Unmaking Drone Warfare, Mary Beth Moore S.C.

Syracuse Peace Conference—Unmasking Drone Warfare

Mary Beth Moore, SC

              The shorthand is “drones”, and the technical name is “unmanned Aerial Vehicles [UAVs]”, but either way they have carried out bombing attacks since 2001, tools in the wars in Iraq and Afghanistan and now continuing in the so-called “war on terror.”   Drone warfare was the theme of the Syracuse Peace Conference, held in the city of that name from April 27-29th, which drew some 275 peacemakers from around New York State .  The purpose of the conference was to learn the facts, get inspired and move to action to protest drone warfare.  The conference culminated in a rally and solemn procession to Hancock Air force Base just outside the city, one of the sites where human beings carry out remote attacks in six countries.

The conference presenters were uniformly excellent.  Kathy Kelly of Voices for Peace gave an inspiring opening conference, movingly conveying her personal encounter with an anguished Pakistani  mother whose innocent child had been maimed by a drone.  She put a human face on statistics: between 2004 and 2012 the CIA has conducted over 330 drone attacks in Pakistan alone, killing about 3,000 people including 175 children.  Noted author and activist Bruce Gagnon posed a simple logical argument: the deliberately killing another human being in the conduct of war is deemed legal; the deliberate killing of another human being outside the conduct of war is deemed murder.  If the United States government is not at war with Pakistan, Yemen, Somalia, how can deliberate killing be justified?   Deborah Sweet of  the nuclear disarmament project “World Can’t Wait” challenged participants to move past their political affiliations to make clearer judgments about the Obama administration’s justification of and secrecy about targeted killings.  (As is public knowledge, President Obama himself gives the final o.k. for targeted drone attacks.)

Among compelling testimonies from several U.S. veterans, retired Colonel Anne Wright stood out.  A career officer who resigned her commission in 2003 over the Iraq war, she urged all to consider the rage engendered by drone attacks.  Sarah Ahmed, a young woman from the Gaza strip affirmed that for victims, all they know of the United States is that it perpetrates drone attacks.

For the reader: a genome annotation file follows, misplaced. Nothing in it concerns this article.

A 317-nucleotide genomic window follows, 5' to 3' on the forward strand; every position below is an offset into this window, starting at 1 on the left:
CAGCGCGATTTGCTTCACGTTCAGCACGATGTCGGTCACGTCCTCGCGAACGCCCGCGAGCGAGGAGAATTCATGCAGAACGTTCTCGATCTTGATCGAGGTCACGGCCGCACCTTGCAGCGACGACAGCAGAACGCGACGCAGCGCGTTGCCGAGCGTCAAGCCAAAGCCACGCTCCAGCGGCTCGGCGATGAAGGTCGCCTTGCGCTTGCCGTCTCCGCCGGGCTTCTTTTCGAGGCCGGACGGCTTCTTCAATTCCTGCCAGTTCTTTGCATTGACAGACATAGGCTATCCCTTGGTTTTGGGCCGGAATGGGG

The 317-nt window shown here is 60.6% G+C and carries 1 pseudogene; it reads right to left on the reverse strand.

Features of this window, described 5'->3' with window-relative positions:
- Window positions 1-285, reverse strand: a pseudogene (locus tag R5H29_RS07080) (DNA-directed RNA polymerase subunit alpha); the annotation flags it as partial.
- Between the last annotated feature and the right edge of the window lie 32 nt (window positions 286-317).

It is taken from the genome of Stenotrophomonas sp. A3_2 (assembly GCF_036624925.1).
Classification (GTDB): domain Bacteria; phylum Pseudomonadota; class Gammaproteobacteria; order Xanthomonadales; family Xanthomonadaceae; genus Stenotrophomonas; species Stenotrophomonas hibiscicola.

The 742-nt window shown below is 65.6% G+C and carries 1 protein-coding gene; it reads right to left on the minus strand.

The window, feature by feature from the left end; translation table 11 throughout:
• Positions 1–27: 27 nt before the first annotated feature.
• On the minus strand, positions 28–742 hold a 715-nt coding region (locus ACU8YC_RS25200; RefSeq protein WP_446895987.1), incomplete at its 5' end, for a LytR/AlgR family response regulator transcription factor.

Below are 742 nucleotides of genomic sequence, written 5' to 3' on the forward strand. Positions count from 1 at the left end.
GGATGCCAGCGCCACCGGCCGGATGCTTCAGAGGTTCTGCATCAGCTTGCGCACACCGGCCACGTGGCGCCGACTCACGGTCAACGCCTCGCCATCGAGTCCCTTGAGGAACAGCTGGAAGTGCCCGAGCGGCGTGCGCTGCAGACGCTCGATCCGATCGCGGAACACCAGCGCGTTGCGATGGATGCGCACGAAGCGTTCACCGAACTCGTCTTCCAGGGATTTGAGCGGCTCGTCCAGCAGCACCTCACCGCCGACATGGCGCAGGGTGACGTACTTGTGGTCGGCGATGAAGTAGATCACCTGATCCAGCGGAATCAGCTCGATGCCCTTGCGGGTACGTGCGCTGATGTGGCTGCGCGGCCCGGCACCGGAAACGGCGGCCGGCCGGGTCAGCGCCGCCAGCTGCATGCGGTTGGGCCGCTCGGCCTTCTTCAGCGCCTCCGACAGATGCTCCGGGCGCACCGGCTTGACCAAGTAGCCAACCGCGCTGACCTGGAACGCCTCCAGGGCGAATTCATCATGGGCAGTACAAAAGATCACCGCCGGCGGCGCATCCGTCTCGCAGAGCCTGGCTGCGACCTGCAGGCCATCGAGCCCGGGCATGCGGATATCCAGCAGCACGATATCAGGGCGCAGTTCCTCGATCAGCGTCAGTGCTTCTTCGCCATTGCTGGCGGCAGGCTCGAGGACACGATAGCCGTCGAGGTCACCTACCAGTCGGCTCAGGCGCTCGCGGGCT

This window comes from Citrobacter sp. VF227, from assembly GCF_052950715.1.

On Sunday, conference participants processed to Hancock Air Force Base.  They reminded U.S. military that, “Drone use violates the US Constitution, Article 6, and International Law, which the U.S. has signed on to. [We] also object to the militarization of the police and the growing domestic use of drones. … drone use globally makes Americans unsafe because of the blow back effect.”  Thirty-one protesters were arrested for trespassing on the Base.

Yet, the conference experience can’t be conveyed without noting the solidarity, hope and commitment among participants.  This is the alternative community we long for.  The local organizers created an atmosphere of welcome, with hot coffee available all day, and sufficient food for breakfast and lunch for all participants.

The message is clear:  we must resist the onslaught of an endless war and its tools, such as drones, if true security and the health of the planet is our goal.  Take action:  go to www.knowdrones.com. Learn more; educate others about drones. Write to President Obama with the message: “Drones are immoral and illegal.  They create rage against the United States wherever they are deployed.  Stop drone warfare.”


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